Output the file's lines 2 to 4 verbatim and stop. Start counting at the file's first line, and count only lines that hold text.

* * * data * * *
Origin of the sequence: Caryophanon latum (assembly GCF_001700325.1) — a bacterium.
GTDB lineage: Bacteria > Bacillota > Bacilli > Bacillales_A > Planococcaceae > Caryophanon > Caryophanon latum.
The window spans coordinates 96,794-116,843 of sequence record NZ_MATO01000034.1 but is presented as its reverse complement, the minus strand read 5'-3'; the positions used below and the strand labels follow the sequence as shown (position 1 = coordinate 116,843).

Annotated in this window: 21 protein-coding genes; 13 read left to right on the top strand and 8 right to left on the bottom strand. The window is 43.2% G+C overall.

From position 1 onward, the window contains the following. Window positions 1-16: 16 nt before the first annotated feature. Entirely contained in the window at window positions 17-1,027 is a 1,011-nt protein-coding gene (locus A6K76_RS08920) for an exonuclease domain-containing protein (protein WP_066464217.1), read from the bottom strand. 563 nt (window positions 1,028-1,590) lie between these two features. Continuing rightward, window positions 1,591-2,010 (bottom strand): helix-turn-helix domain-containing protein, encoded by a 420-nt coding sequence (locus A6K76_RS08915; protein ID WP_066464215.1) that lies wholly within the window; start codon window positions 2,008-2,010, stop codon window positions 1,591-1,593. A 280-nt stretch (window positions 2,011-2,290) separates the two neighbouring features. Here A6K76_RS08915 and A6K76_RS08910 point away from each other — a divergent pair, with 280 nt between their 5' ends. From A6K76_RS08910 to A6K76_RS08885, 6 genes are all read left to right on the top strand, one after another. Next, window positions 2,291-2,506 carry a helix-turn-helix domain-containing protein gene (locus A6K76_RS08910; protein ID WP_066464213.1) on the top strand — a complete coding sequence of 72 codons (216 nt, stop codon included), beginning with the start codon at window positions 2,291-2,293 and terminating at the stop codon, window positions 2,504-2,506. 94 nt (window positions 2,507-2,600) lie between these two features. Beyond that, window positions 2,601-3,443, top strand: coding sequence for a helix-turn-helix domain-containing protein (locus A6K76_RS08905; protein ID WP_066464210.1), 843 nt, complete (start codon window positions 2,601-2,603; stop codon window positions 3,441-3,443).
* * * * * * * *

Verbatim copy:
GTDB lineage: Bacteria > Bacillota > Bacilli > Bacillales_A > Planococcaceae > Caryophanon > Caryophanon latum.
The window spans coordinates 96,794-116,843 of sequence record NZ_MATO01000034.1 but is presented as its reverse complement, the minus strand read 5'-3'; the positions used below and the strand labels follow the sequence as shown (position 1 = coordinate 116,843).

Annotated in this window: 21 protein-coding genes; 13 read left to right on the top strand and 8 right to left on the bottom strand. The window is 43.2% G+C overall.